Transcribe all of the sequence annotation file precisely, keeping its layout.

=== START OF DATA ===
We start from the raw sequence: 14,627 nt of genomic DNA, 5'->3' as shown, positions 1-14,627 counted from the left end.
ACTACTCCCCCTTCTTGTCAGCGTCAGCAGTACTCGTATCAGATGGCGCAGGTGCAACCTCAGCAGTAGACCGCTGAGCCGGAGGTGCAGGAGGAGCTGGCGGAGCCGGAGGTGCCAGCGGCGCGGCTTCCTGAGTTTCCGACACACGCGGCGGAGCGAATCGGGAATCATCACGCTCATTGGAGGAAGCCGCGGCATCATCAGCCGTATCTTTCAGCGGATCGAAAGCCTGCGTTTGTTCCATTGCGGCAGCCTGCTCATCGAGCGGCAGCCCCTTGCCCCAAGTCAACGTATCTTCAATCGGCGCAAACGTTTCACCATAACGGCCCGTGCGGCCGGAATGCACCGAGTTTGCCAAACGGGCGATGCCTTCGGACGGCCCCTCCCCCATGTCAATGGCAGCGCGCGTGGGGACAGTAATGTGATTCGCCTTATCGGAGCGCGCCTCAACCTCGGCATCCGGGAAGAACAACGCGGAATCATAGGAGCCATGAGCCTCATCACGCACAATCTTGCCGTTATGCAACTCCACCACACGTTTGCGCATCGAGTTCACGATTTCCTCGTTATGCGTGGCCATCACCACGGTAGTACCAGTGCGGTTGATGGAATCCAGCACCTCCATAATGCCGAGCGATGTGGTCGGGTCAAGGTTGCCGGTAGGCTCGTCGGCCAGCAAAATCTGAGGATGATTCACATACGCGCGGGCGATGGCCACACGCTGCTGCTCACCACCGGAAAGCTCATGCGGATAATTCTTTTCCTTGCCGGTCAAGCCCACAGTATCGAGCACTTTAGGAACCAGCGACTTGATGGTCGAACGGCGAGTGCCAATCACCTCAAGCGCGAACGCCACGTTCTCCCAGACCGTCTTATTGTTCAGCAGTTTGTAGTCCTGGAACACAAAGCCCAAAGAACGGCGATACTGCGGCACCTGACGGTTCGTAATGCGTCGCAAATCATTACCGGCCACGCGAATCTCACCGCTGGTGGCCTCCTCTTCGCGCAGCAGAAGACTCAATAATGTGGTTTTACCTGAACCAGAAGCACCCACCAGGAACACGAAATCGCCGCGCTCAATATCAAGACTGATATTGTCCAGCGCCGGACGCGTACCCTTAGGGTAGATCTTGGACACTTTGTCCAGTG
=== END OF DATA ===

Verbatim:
We start from the raw sequence: 14,627 nt of genomic DNA, 5'->3' as shown, positions 1-14,627 counted from the left end.
ACTACTCCCCCTTCTTGTCAGCGTCAGCAGTACTCGTATCAGATGGCGCAGGTGCAACCTCAGCAGTAGACCGCTGAGCCGGAGGTGCAGGAGGAGCTGGCGGAGCCGGAGGTGCCAGCGGCGCGGCTTCCTGAGTTTCCGACACACGCGGCGGAGCGAATCGGGAATCATCACGCTCATTGGAGGAAGCCGCGGCATCATCAGCCGTATCTTTCAGCGGATCGAAAGCCTGCGTTTGTTCCATTGCGGCAGCCTGCTCATCGAGCGGCAGCCCCTTGCCCCAAGTCAACGTATCTTCAATCGGCGCAAACGTTTCACCATAACGGCCCGTGCGGCCGGAATGCACCGAGTTTGCCAAACGGGCGATGCCTTCGGACGGCCCCTCCCCCATGTCAATGGCAGCGCGCGTGGGGACAGTAATGTGATTCGCCTTATCGGAGCGCGCCTCAACCTCGGCATCCGGGAAGAACAACGCGGAATCATAGGAGCCATGAGCCTCATCACGCACAATCTTGCCGTTATGCAACTCCACCACACGTTTGCGCATCGAGTTCACGATTTCCTCGTTATGCGTGGCCATCACCACGGTAGTACCAGTGCGGTTGATGGAATCCAGCACCTCCATAATGCCGAGCGATGTGGTCGGGTCAAGGTTGCCGGTAGGCTCGTCGGCCAGCAAAATCTGAGGATGATTCACATACGCGCGGGCGATGGCCACACGCTGCTGCTCACCACCGGAAAGCTCATGCGGATAATTCTTTTCCTTGCCGGTCAAGCCCACAGTATCGAGCACTTTAGGAACCAGCGACTTGATGGTCGAACGGCGAGTGCCAATCACCTCAAGCGCGAACGCCACGTTCTCCCAGACCGTCTTATTGTTCAGCAGTTTGTAGTCCTGGAACACAAAGCCCAAAGAACGGCGATACTGCGGCACCTGACGGTTCGTAATGCGTCGCAAATCATTACCGGCCACGCGAATCTCACCGCTGGTGGCCTCCTCTTCGCGCAGCAGAAGACTCAATAATGTGGTTTTACCTGAACCAGAAGCACCCACCAGGAACACGAAATCGCCGCGCTCAATATCAAGACTGATATTGTCCAGCGCCGGACGCGTACCCTTAGGGTAGATCTTGGACACTTTGTCCAGTG